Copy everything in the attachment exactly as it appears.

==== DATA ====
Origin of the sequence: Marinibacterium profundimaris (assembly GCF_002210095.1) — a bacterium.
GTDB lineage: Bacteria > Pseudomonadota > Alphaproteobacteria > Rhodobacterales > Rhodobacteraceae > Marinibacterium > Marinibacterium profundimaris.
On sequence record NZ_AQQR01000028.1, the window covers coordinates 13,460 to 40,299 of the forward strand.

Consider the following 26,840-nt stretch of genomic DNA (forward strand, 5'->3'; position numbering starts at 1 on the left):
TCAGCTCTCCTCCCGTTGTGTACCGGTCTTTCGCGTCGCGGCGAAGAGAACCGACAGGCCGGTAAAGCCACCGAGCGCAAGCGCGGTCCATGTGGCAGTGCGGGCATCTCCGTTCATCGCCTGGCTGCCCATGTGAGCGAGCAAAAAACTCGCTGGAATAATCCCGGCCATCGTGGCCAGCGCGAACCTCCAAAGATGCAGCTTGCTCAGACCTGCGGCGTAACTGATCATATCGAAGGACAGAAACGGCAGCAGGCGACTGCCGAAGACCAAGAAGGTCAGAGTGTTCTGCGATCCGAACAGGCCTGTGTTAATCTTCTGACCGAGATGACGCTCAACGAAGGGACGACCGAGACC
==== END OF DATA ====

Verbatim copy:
Origin of the sequence: Marinibacterium profundimaris (assembly GCF_002210095.1) — a bacterium.
GTDB lineage: Bacteria > Pseudomonadota > Alphaproteobacteria > Rhodobacterales > Rhodobacteraceae > Marinibacterium > Marinibacterium profundimaris.
On sequence record NZ_AQQR01000028.1, the window covers coordinates 13,460 to 40,299 of the forward strand.

Consider the following 26,840-nt stretch of genomic DNA (forward strand, 5'->3'; position numbering starts at 1 on the left):
TCAGCTCTCCTCCCGTTGTGTACCGGTCTTTCGCGTCGCGGCGAAGAGAACCGACAGGCCGGTAAAGCCACCGAGCGCAAGCGCGGTCCATGTGGCAGTGCGGGCATCTCCGTTCATCGCCTGGCTGCCCATGTGAGCGAGCAAAAAACTCGCTGGAATAATCCCGGCCATCGTGGCCAGCGCGAACCTCCAAAGATGCAGCTTGCTCAGACCTGCGGCGTAACTGATCATATCGAAGGACAGAAACGGCAGCAGGCGACTGCCGAAGACCAAGAAGGTCAGAGTGTTCTGCGATCCGAACAGGCCTGTGTTAATCTTCTGACCGAGATGACGCTCAACGAAGGGACGACCGAGACC